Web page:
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Heller: Patchwork of state regulations raises more trucking concerns

June 6, 2024
As state regulations on meal breaks, speed limiters, and marijuana use continue to diverge from federal standards, trucking faces confusion and compliance challenges.

If your wallet is anything like mine, you have a little less in there because of the rising costs of almost everything. One constant in your billfold is that every dollar is issued by the United States of America and marked as a Federal Reserve Note. A single currency for all 50 states eliminates the need for each state to issue its own currency. In other words, you don’t need California dollars when you travel to the West Coast, and you don’t need Florida dollars when visiting Disney World.  

While our monetary system abides by a single federal standard to prevent confusion and inconvenience, a troubling trend is regulatory issues that seem to be promulgated on a state-by-state basis. 

In this particular instance, California stands out as the most obvious example. I previously wrote about the California meal and rest break laws, which the state has applied for an FMCSA waiver to implement. The professional truck driver does not operate in a state vacuum, and California is no different. A driver’s typical day can involve crossing multiple state lines, so abiding by rules at a state level when operating in interstate commerce can lead to confusion and non-compliance, especially if these laws are constantly changing. 

Meal and rest breaks are one thing, but states are also beginning to follow suit with technology in the industry. Speed limiters certainly come to mind here. Once again, California has proposed a bill requiring 2027 model year and newer vehicles to have a speed limiter preventing them from traveling more than 10 mph over the speed limit. If passed, drivers would still be able to override the system temporarily. Still, the bigger question is why states are considering a patchwork of laws ahead of potential federal regulations.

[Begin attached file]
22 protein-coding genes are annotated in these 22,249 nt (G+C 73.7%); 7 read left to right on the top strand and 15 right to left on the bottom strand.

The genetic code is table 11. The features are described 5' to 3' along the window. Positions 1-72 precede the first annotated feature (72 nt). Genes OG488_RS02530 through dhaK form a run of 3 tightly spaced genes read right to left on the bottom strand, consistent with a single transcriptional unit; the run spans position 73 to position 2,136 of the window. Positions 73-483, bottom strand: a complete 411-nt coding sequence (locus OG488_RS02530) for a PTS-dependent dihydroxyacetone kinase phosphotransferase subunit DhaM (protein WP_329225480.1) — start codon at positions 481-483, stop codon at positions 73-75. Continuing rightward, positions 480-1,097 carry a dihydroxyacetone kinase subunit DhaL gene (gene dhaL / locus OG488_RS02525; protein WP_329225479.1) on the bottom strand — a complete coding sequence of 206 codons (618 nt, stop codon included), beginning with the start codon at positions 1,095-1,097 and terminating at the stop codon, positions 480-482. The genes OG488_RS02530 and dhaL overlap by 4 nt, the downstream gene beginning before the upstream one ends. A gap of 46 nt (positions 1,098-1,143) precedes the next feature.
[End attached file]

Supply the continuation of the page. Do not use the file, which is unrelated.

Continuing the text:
It’s no secret that the FMCSA is working on a rule that would require speed limiters on commercial vehicles. Due diligence takes time, especially in the world of federal agencies. However, if or when the FMCSA issues a rule that differs from the state rule, confusion is certain to set in. 

Are there instances where this is already the case? Although state laws continue to legalize the use of marijuana, federally speaking, professional truck drivers operating in interstate commerce are prohibited from ingesting the substance, knowing it would be detected under DOT drug screenings. Ultimately, the moment another state legalizes the drug, inquiries regarding drivers and their ability to use the drug arise due to the contrast between federal and state laws. 

See also: Regulations outlook: What will impact trucking operations

I am not advocating the use of marijuana. In our industry, state laws often get thrown into the mix among the giant bucket of rules and regulations that our drivers must abide by federally. As one nation, we should set rules and regulations that make the driving job easier, not muddying the waters of regulations that drivers and carriers alike are trying to decipher.

While California is easy to point out for its meal and rest break laws, AB5, and recent emission regulations, it is not the only state that has walked this befuddling path, especially since similar rules have been or are currently being developed by the federal government.

Washington has also applied for waivers to enforce its meal and rest break laws, and New York City is proposing a rule that would require side underride guards for vehicles traveling in the city and registered in the state. Though California’s law has drawn the most attention, similar AB5 legislation has popped up among other states, including New Jersey, New York, and Washington.

We can all agree that one federal standard works best for our industry. It eliminates confusion, redundancy, and questions about compliance. Being a professional truck driver is a tough job, and our government entities should recognize that by not making the profession harder but rather easier.

Remember, these knights of the road continue to rise to the occasion by stocking our shelves, feeding the hungry, and providing medicine to those who need it. This is clearly a profession that should be applauded, not admonished by imposing different rules that may or likely will be promulgated by the federal government. 

Next time you pull a dollar from your wallet, imagine what it would look like to have separate bills for each state you visit. That’s a problem our professional drivers should avoid.

About the Author

David Heller

David Heller is the senior vice president of safety and government affairs for the Truckload Carriers Association. Heller has worked for TCA since 2005, initially as director of safety, and most recently as the VP of government affairs. Before that, he spent seven years as manager of safety programs for American Trucking Associations.

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